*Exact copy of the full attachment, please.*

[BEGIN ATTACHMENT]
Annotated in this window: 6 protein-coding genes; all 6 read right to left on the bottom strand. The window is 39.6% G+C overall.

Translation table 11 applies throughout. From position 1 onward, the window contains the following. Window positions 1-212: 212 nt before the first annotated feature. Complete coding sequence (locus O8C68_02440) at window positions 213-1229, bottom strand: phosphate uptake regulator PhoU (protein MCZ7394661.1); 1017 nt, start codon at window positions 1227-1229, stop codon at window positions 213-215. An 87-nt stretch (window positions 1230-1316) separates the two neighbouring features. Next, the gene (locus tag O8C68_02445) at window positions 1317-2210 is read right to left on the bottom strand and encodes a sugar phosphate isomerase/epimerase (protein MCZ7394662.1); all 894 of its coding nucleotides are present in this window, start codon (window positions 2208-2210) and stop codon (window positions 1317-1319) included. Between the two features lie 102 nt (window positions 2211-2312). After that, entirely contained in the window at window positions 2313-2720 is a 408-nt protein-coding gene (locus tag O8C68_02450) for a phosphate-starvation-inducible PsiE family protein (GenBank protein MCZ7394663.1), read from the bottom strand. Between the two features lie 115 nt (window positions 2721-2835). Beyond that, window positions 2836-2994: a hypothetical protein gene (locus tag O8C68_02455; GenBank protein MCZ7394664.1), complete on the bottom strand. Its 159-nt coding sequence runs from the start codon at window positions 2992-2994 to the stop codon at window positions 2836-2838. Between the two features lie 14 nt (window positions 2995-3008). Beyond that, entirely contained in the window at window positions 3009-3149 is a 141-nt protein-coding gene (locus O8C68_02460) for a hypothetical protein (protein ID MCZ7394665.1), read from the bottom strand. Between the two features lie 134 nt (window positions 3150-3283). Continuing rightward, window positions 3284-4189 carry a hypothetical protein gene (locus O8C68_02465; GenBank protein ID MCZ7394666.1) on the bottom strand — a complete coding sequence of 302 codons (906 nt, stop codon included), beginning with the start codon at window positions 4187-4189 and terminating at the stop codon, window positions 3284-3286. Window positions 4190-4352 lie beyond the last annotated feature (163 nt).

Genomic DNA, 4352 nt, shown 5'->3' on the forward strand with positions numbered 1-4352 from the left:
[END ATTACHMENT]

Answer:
Annotated in this window: 6 protein-coding genes; all 6 read right to left on the bottom strand. The window is 39.6% G+C overall.

Translation table 11 applies throughout. From position 1 onward, the window contains the following. Window positions 1-212: 212 nt before the first annotated feature. Complete coding sequence (locus O8C68_02440) at window positions 213-1229, bottom strand: phosphate uptake regulator PhoU (protein MCZ7394661.1); 1017 nt, start codon at window positions 1227-1229, stop codon at window positions 213-215. An 87-nt stretch (window positions 1230-1316) separates the two neighbouring features. Next, the gene (locus tag O8C68_02445) at window positions 1317-2210 is read right to left on the bottom strand and encodes a sugar phosphate isomerase/epimerase (protein MCZ7394662.1); all 894 of its coding nucleotides are present in this window, start codon (window positions 2208-2210) and stop codon (window positions 1317-1319) included. Between the two features lie 102 nt (window positions 2211-2312). After that, entirely contained in the window at window positions 2313-2720 is a 408-nt protein-coding gene (locus tag O8C68_02450) for a phosphate-starvation-inducible PsiE family protein (GenBank protein MCZ7394663.1), read from the bottom strand. Between the two features lie 115 nt (window positions 2721-2835). Beyond that, window positions 2836-2994: a hypothetical protein gene (locus tag O8C68_02455; GenBank protein MCZ7394664.1), complete on the bottom strand. Its 159-nt coding sequence runs from the start codon at window positions 2992-2994 to the stop codon at window positions 2836-2838. Between the two features lie 14 nt (window positions 2995-3008). Beyond that, entirely contained in the window at window positions 3009-3149 is a 141-nt protein-coding gene (locus O8C68_02460) for a hypothetical protein (protein ID MCZ7394665.1), read from the bottom strand. Between the two features lie 134 nt (window positions 3150-3283). Continuing rightward, window positions 3284-4189 carry a hypothetical protein gene (locus O8C68_02465; GenBank protein ID MCZ7394666.1) on the bottom strand — a complete coding sequence of 302 codons (906 nt, stop codon included), beginning with the start codon at window positions 4187-4189 and terminating at the stop codon, window positions 3284-3286. Window positions 4190-4352 lie beyond the last annotated feature (163 nt).

Genomic DNA, 4352 nt, shown 5'->3' on the forward strand with positions numbered 1-4352 from the left: